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Tasklist

FS#33693 - [pacman] PLEASE ENTER SUMMARY

Attached to Project: Pacman
Opened by Mark E. Lee (bluerider) - Sunday, 03 February 2013, 21:22 GMT
Last edited by Dave Reisner (falconindy) - Sunday, 03 February 2013, 23:45 GMT
Task Type Feature Request
Category Packages: Core
Status Closed
Assigned To No-one
Architecture All
Severity Low
Priority Normal
Reported Version
Due in Version Undecided
Due Date Undecided
Percent Complete 100%
Votes 0
Private No

Details

Description:
pacman -U doesn't add the user package to /var/cache/pacman/pkg/
It would be beneficial for user packaging if user packages were also stored in pacman's cache to allow user package downgrading.
This task depends upon

Closed by  Dave Reisner (falconindy)
Sunday, 03 February 2013, 23:45 GMT
Reason for closing:  Won't implement
Additional comments about closing:  This functionality already exists with proper configuration
Comment by William Giokas (KaiSforza) - Sunday, 03 February 2013, 21:36 GMT
This pretty much makes no sense. You can put a pacman cache anywhere. Just set a PKGDEST in your makepkg.conf if you want something like a pacman cache for your personal packages.
Comment by Mark E. Lee (bluerider) - Sunday, 03 February 2013, 21:50 GMT
While users can edit PKGDEST in their makepkg.conf, I think this feature should be enabled by default since pacman is managing those user packages without backing up the actual package it installed. I feel that defeats the purpose of package management.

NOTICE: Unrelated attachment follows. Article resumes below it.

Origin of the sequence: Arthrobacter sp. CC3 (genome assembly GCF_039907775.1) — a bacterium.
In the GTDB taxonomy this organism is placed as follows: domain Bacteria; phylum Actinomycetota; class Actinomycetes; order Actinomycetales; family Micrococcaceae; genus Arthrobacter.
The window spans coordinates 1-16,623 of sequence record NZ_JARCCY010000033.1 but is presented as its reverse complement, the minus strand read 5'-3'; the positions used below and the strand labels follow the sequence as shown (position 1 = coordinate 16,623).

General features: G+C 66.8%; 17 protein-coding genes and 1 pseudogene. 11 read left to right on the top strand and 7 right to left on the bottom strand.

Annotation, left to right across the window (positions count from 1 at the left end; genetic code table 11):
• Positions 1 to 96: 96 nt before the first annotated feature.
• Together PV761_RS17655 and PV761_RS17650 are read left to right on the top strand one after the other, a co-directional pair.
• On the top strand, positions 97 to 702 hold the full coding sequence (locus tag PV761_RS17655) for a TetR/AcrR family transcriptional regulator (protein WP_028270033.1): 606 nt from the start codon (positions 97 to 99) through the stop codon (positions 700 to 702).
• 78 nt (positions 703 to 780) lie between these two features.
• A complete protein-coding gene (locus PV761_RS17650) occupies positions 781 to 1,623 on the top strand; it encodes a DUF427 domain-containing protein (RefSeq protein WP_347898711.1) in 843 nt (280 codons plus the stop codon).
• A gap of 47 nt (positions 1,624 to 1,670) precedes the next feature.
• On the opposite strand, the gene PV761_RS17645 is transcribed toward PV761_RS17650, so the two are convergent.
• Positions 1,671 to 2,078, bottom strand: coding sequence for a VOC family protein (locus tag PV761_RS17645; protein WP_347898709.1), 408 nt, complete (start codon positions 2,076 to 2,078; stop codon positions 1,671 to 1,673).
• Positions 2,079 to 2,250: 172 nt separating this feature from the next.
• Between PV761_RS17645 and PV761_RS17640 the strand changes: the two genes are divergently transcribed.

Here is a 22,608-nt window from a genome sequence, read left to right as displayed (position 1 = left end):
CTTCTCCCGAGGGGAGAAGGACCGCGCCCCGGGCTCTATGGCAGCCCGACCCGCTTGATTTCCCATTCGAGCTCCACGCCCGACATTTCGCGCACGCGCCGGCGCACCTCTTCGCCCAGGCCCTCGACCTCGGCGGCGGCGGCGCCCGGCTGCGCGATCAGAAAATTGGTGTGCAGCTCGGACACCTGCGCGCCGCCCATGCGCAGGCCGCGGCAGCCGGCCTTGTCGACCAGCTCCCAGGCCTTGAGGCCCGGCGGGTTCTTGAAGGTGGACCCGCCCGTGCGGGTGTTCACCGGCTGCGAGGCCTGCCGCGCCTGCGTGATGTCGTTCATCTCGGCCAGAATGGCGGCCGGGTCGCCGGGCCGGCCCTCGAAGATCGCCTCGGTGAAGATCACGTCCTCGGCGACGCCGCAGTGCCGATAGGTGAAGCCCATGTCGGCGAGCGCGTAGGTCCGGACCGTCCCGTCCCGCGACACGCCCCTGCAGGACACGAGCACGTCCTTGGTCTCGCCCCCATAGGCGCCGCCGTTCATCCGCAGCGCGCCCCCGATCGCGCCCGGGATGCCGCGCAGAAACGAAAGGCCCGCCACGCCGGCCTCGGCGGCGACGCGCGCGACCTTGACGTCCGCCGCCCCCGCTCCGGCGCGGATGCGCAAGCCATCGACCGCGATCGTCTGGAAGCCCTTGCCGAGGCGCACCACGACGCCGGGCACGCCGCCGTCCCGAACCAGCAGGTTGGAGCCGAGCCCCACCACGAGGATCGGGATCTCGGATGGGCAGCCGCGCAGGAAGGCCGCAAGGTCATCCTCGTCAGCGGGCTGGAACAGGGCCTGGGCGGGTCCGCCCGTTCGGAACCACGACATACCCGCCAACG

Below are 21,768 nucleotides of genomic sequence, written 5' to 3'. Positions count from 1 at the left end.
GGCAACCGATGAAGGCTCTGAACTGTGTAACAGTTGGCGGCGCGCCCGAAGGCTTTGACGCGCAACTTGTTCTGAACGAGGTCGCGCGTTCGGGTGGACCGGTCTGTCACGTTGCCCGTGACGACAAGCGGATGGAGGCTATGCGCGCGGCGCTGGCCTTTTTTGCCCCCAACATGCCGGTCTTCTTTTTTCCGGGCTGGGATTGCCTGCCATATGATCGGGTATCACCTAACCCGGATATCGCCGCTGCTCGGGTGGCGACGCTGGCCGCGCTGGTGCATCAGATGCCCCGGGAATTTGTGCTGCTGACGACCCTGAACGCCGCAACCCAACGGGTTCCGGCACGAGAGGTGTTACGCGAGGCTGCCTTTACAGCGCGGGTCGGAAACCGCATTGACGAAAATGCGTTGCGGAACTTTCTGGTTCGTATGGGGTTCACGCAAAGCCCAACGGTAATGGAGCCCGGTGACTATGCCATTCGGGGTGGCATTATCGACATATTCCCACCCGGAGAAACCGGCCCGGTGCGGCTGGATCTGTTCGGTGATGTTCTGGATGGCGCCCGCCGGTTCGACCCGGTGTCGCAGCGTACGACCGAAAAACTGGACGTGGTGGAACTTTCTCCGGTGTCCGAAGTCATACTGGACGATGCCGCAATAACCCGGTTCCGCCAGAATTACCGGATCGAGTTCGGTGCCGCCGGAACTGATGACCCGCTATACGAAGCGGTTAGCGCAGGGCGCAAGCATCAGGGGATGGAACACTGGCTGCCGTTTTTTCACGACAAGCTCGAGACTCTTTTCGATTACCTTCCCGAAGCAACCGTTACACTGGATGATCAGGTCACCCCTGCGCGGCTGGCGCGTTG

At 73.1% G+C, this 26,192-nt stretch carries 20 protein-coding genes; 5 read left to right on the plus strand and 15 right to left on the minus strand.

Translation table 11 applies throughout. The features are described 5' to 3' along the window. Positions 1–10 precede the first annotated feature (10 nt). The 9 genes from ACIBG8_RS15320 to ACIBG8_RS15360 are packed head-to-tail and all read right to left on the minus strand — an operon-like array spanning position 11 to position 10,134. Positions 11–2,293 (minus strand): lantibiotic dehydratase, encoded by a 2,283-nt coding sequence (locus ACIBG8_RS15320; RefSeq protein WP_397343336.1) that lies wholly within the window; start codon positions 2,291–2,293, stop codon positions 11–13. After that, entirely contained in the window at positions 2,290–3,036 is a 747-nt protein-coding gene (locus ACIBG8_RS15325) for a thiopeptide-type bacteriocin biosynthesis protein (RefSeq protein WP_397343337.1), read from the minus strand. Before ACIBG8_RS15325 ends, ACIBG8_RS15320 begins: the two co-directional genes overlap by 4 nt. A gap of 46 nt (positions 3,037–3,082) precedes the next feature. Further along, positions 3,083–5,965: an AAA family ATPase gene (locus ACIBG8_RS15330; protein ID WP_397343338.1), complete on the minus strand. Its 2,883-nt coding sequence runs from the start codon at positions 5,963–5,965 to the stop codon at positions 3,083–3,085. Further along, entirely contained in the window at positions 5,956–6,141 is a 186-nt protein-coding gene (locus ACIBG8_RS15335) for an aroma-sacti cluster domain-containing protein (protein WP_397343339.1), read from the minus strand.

Comment by William Giokas (KaiSforza) - Sunday, 03 February 2013, 21:53 GMT
You can also install packages and delete the file. Pacman doesn't manage the backups, it manages the files that are installed. The archives are just how they get out. Also, you can specify multiple package caches if you want. Make the second pacman cache your PKGDEST and you'll get the same behavior you are looking for. Or you can manage your own pacman repository based in your PKGDEST. That will copy the files into your pacman cache.

EDIT: When using pacman -S pkgname that is.
Comment by Mark E. Lee (bluerider) - Sunday, 03 February 2013, 22:45 GMT
If pacman's job is to only manage the files that are installed, why would it have a cache in the first place? On https://wiki.archlinux.org/index.php/Downgrading_Packages; it mentions that package downgrading can be done trivially by visiting pacman's cache. This does not apply to AUR/custom built packages since these packages aren't stored in pacman's cache.

I feel modifying the "-U" behavior to store a copy of package in pacman's cache would work require the least number of changes on the user side (probably a very small number of changes on the developer's side) and fit the wiki's description.
Comment by Dave Reisner (falconindy) - Sunday, 03 February 2013, 22:47 GMT
You can already do this:

pacman -U file://foo.pkg.tar.xz

This will be seen as a remote URL and downloaded to the package cache.
Comment by Mark E. Lee (bluerider) - Sunday, 03 February 2013, 22:54 GMT
Is there a particular reason why "-U" doesn't store a copy in the package cache (if we don't use the remote url)?